THE BIG THREE—AN OBJECTIVE ASSESSMENT
We’ve all got our chosen brand—yes, I’m a Ford guy. Which to GM and Dodge guys means I’m slow, broken down all the time and for some reason can’t seem to keep my cab on the frame. But hey at least there’s a big ole circle around the problem on the grille…
I’ve always said people don’t get to choose their brand; that often comes from what your dad drove when you were a kid. But my dad drove a BMW when I was a kid, so go figure that one out. How’d I become a truck guy? Funny enough, I never really had an answer to that question. I know why diesel runs through my veins, but it wasn’t until seeing family recently that made me realize it was my Aunt’s old splitwindow F-250 I rode around in as a kid that started the truck addiction. My first car happened to be a Ford Ranger. If it wasn’t your family that made you pick your brand, it was probably a job of some sort that made you go that way. Be it a job that had you driving around in a company truck, or a job you needed to get done so you picked the right truck for said job.
And here’s where the hate mail starts to come in. But before you cancel your subscription, burn all your copies of DW and build a voodoo doll of me, there’s so, so much more to this conversation that I can’t fit on this page and honestly, we all could redirect just about any point I bring up here given enough time.
Nowadays the Big Three (Ford, GM, Ram) all make extremely similar trucks that all do the job they were designed to do very well. They’re all extremely close in just about every way. The only big difference in my mind would be GM’S lack of a solid axle up front, limiting its off-road capability. That being said, GM’S suspension design performs much better on the pavement, as an IFS system should. Most of us spend eons more time on the street than in the dirt, so is not having a solid axle a bad thing? Depends on what you need the truck for. But other than that, they’re pretty close to the same.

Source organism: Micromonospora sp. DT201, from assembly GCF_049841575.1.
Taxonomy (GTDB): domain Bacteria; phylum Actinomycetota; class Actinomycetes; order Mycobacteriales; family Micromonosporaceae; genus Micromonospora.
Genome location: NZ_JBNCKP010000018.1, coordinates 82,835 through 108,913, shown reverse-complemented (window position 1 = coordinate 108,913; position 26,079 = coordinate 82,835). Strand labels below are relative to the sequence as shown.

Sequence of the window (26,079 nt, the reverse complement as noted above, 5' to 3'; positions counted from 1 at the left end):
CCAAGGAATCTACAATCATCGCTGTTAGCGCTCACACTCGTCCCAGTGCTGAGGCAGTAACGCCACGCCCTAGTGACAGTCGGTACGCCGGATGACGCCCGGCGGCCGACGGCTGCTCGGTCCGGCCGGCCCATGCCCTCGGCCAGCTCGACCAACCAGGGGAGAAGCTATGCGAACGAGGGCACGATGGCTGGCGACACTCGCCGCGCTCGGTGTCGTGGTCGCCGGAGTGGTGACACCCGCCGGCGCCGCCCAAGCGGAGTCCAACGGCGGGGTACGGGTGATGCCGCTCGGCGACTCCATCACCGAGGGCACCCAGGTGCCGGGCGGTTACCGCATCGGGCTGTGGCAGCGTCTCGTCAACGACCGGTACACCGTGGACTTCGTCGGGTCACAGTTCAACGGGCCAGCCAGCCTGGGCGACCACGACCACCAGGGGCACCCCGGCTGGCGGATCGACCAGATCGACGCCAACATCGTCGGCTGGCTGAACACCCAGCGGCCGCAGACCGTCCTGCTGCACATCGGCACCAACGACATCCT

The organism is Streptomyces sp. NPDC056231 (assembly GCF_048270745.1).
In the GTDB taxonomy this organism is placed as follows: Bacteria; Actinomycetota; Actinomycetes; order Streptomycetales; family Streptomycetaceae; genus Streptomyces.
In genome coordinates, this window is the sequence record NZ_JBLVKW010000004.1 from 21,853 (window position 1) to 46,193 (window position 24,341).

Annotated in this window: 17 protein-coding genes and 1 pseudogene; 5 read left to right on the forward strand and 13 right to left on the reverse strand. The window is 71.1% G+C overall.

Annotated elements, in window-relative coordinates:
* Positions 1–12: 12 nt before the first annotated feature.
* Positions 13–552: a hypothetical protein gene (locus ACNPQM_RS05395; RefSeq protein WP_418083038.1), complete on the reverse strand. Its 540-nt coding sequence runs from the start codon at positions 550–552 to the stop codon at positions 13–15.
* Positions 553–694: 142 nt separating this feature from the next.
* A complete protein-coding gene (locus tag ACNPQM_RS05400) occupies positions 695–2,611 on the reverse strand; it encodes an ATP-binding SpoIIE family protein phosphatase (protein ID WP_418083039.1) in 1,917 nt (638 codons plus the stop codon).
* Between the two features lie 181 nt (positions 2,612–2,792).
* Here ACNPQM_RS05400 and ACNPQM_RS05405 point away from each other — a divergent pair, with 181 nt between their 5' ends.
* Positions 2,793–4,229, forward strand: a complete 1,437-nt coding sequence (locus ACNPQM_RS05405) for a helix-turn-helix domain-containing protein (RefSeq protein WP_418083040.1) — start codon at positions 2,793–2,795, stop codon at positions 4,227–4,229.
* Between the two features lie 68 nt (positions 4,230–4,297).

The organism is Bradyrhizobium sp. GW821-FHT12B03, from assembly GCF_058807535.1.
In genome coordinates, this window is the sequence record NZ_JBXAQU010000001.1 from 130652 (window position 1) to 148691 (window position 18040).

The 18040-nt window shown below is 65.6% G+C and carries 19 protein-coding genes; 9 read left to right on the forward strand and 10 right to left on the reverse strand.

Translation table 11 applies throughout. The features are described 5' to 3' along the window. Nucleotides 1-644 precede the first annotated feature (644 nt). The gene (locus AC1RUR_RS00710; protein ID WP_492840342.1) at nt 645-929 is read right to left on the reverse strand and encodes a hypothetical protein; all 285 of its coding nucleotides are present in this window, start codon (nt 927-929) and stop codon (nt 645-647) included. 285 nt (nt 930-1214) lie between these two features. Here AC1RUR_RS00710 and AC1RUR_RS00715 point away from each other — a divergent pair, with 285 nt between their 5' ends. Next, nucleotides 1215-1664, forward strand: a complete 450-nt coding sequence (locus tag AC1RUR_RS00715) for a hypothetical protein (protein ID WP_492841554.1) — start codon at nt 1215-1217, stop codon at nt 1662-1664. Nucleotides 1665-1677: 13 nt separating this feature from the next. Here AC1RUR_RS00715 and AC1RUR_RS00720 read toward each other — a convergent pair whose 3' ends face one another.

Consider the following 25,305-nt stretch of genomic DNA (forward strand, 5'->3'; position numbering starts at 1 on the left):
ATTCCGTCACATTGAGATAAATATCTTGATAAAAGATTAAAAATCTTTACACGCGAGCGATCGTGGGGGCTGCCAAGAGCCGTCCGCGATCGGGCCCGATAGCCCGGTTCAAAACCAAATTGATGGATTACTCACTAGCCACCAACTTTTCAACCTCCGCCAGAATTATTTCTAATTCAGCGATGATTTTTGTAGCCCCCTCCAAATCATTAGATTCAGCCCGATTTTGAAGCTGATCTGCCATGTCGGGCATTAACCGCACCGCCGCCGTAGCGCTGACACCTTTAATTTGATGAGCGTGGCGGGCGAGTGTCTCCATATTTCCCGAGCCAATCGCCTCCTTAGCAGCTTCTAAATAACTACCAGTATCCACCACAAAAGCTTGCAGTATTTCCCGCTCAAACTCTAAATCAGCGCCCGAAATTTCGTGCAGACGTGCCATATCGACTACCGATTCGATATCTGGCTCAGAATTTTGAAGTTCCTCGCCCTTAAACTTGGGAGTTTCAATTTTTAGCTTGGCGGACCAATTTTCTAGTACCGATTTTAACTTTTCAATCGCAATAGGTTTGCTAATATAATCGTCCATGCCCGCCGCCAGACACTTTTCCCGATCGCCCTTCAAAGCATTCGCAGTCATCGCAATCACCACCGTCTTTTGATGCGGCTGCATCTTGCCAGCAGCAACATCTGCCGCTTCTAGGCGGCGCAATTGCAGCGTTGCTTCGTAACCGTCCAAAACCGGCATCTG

Towing numbers are close, power differences are negligible—heck, which truck has the most horsepower when it hits the showroom floor is a game the manufacturers have been playing with each other for years. Just like we can change a tune and go up or down 100 hp, they can too, and who has the most power at any given time is usually only up on the competition by a small amount. I can’t remember the exact details, but sometime around 2005 one of the Big Three leaked “classified info” to someone in the media regarding their upcoming horsepower numbers. The number was published by that media person and it made it back to an executive at one of the other manufacturers. So, not to be outdone, that manufacturer changed its tune and released its numbers at just a few horsepower above the aforementioned “classified” number. Joke was on them as their competition then released its own numbers as a few hp higher than that. If I say 300, you’re going to say 305 sorta thing (look at the horsepower numbers among the Big Three around 2005; it’s interesting to see how much they go back and forth). Think about it: They’re all going after the same group of buyers who have a specific and similar set of needs. Which one is better is really up to you.
I like the ride of the GM. I’m a Duramax fan, and I like how they look better than the Fords or Rams, but the solid axle is a deal breaker for me since I spend a ton of time in the dirt. Which leaves Ford and Ram. I like the Cummins much better than the new 6.7L Power Stroke. This is not because there’s any huge problems with the Power Stroke, but because the Cummins has been around longer so there’s more aftermarket support for it. Plus it’s much easier to fit a set of compounds on a straight six. But I’m not a fan of the Ram’s interior, so it becomes a toss-up between the Cummins and the interior of the Ford.
I’m looking for a new truck as we speak. Whaddya think I’ll get?